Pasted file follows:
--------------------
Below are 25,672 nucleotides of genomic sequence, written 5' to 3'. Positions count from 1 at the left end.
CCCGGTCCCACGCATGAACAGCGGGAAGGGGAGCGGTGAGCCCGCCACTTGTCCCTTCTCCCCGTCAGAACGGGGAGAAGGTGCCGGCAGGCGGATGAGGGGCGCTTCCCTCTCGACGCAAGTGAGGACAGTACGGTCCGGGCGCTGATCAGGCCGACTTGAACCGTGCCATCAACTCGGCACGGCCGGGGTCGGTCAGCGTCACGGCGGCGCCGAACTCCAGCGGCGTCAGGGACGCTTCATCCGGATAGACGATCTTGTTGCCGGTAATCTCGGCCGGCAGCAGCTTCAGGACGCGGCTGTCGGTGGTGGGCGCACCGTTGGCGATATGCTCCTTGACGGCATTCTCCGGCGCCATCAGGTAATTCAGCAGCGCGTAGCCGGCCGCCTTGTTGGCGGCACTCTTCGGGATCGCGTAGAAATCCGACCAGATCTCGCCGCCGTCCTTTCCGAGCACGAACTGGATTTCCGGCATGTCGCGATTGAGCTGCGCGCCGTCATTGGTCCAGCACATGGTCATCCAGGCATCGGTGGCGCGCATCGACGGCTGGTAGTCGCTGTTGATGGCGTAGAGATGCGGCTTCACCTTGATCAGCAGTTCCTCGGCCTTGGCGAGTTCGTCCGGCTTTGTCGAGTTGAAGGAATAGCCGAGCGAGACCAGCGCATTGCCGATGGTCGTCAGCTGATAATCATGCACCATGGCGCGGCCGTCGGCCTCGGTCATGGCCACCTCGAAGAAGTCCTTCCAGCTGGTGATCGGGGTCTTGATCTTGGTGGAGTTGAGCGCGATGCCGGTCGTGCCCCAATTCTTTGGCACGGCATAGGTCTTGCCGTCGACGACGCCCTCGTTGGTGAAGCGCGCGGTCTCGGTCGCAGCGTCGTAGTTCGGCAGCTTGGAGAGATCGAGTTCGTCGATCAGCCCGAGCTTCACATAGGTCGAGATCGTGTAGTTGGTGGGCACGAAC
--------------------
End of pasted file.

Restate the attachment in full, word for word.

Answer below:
Below are 25,672 nucleotides of genomic sequence, written 5' to 3'. Positions count from 1 at the left end.
CCCGGTCCCACGCATGAACAGCGGGAAGGGGAGCGGTGAGCCCGCCACTTGTCCCTTCTCCCCGTCAGAACGGGGAGAAGGTGCCGGCAGGCGGATGAGGGGCGCTTCCCTCTCGACGCAAGTGAGGACAGTACGGTCCGGGCGCTGATCAGGCCGACTTGAACCGTGCCATCAACTCGGCACGGCCGGGGTCGGTCAGCGTCACGGCGGCGCCGAACTCCAGCGGCGTCAGGGACGCTTCATCCGGATAGACGATCTTGTTGCCGGTAATCTCGGCCGGCAGCAGCTTCAGGACGCGGCTGTCGGTGGTGGGCGCACCGTTGGCGATATGCTCCTTGACGGCATTCTCCGGCGCCATCAGGTAATTCAGCAGCGCGTAGCCGGCCGCCTTGTTGGCGGCACTCTTCGGGATCGCGTAGAAATCCGACCAGATCTCGCCGCCGTCCTTTCCGAGCACGAACTGGATTTCCGGCATGTCGCGATTGAGCTGCGCGCCGTCATTGGTCCAGCACATGGTCATCCAGGCATCGGTGGCGCGCATCGACGGCTGGTAGTCGCTGTTGATGGCGTAGAGATGCGGCTTCACCTTGATCAGCAGTTCCTCGGCCTTGGCGAGTTCGTCCGGCTTTGTCGAGTTGAAGGAATAGCCGAGCGAGACCAGCGCATTGCCGATGGTCGTCAGCTGATAATCATGCACCATGGCGCGGCCGTCGGCCTCGGTCATGGCCACCTCGAAGAAGTCCTTCCAGCTGGTGATCGGGGTCTTGATCTTGGTGGAGTTGAGCGCGATGCCGGTCGTGCCCCAATTCTTTGGCACGGCATAGGTCTTGCCGTCGACGACGCCCTCGTTGGTGAAGCGCGCGGTCTCGGTCGCAGCGTCGTAGTTCGGCAGCTTGGAGAGATCGAGTTCGTCGATCAGCCCGAGCTTCACATAGGTCGAGATCGTGTAGTTGGTGGGCACGAAC